The installment payment plan application for 2019 property taxes will be available beginning November 2, 2018. The installment payment plan application period is closed for 2018 property taxes. Applications for 2019 property taxes will be accepted from November 2, 2018 through April 30, 2019. Click here for more information.
Tangible Personal Property Taxes
What happens when tangible taxes are not paid?
Beginning April 1, unpaid accounts accrue interest at 1.5 % a month, plus additional costs. According to Florida law, the names of people or businesses with unpaid tangible personal property taxes are advertised in the newspaper. The cost of advertising is added to the delinquent tax bill. A written lien (also called a warrant) is then issued on all unpaid accounts, and a certified notice is sent to the owner named on the tax roll.
If taxes are still not paid, the Tax Collector must petition the Circuit Court to have a judge “confirm” the warrant that authorizes the Tax Collector to seize and sell the personal property to pay the taxes. The court costs are added to the delinquent tax bill, along with a delinquent collection fee of 15%. If the property cannot be located or is sold for less than the amount due, all other personal property of the taxpayer is subject to seizure and sale.
Who is responsible for the tax if the property is bought or sold?
The tangible personal property tax bill is issued to the owner of the property as of January 1 of the tax year assessed. This owner is responsible for the tax bill for that year. Any proration of the taxes must be handled between the buyer and seller.
Even though the warrant is issued in the owner’s name, it is important to note that the “lien” attaches to the tangible property. If taxes remain unpaid, this lien survives the sale or transfer of the property. Therefore, it is very important to verify that tangible taxes are paid prior to the purchase of a business or rental property.
Tax Certificate Sale
What are tax certificates?
Tax certificates are interest-bearing first liens representing unpaid delinquent real estate property taxes that are offered for sale by the Pinellas County Tax Collector. Tax certificates are not recorded liens nor are they reported to any credit bureaus. They are a first priority lien. A tax certificate sale is a public auction for investors to earn interest on paying other people’s property taxes. A certificate is auctioned off to the bidder who is willing to accept the lowest interest rate.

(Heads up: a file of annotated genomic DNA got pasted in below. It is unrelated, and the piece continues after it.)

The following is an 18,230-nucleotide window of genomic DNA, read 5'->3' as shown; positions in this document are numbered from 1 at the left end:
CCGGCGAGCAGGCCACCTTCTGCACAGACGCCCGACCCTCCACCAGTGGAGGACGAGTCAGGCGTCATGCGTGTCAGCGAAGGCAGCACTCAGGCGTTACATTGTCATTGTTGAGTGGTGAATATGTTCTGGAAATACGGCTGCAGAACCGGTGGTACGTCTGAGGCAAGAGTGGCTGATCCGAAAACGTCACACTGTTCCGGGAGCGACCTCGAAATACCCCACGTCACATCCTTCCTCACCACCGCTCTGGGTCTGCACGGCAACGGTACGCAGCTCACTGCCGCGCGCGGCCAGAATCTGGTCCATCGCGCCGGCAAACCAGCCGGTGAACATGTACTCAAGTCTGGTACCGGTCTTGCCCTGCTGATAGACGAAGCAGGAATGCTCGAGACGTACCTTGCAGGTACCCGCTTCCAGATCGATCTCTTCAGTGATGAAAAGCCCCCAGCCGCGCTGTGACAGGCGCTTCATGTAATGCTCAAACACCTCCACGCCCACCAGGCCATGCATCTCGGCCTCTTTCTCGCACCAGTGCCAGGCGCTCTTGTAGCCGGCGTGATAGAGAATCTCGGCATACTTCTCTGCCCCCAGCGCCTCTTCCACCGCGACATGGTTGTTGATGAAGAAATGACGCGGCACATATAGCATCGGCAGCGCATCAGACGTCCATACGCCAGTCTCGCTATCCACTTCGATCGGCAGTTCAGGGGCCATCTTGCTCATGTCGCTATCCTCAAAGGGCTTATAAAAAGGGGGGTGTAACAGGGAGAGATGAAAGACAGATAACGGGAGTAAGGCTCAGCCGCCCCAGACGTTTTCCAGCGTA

How can a tax certificate be sold on my property?
Florida Statute 197.432 requires that the Tax Collector sell tax certificates on properties with unpaid taxes on or before June 1. A tax certificate sale is a public auction for investors to earn interest on paying other people’s property taxes. A certificate is auctioned off to the bidder who is willing to accept the lowest interest rate. If there are no bids on a particular certificate, it is “struck off” to the county at 18%, the highest interest rate allowed by Florida law.
If I buy a certificate, can I pay the taxes and own the property?
No. You have not purchased property. A tax certificate is an investment. This investment does not convey any property rights or ownership to the certificate holder. A certificate holder is an investor and the purpose of purchasing certificates is to earn interest on your investment, not buy the property.
Who can participate in the tax certificate sale?
Anyone. To participate in the sale, a bidder must register with the Tax Collector’s office via bidpinellas.com. A bidder number is assigned for identification purposes during the sale. Bidders are required to make a deposit via Automated Clearing House (ACH) debit on bidpinellas.com. Registered bidders must provide their federal taxpayer identification number or Social Security number. Only one bidder per taxpayer ID/Social Security number will be allowed to register. All interest earned will be reported to the IRS on form 1099-int.
What is the life of a tax certificate?
Certificates are null and void seven years from the date of issuance, and they continue to accrue interest until they are redeemed. If the certificate has not been redeemed after two years, the certificate holder may apply for a tax deed sale to have the property sold at auction.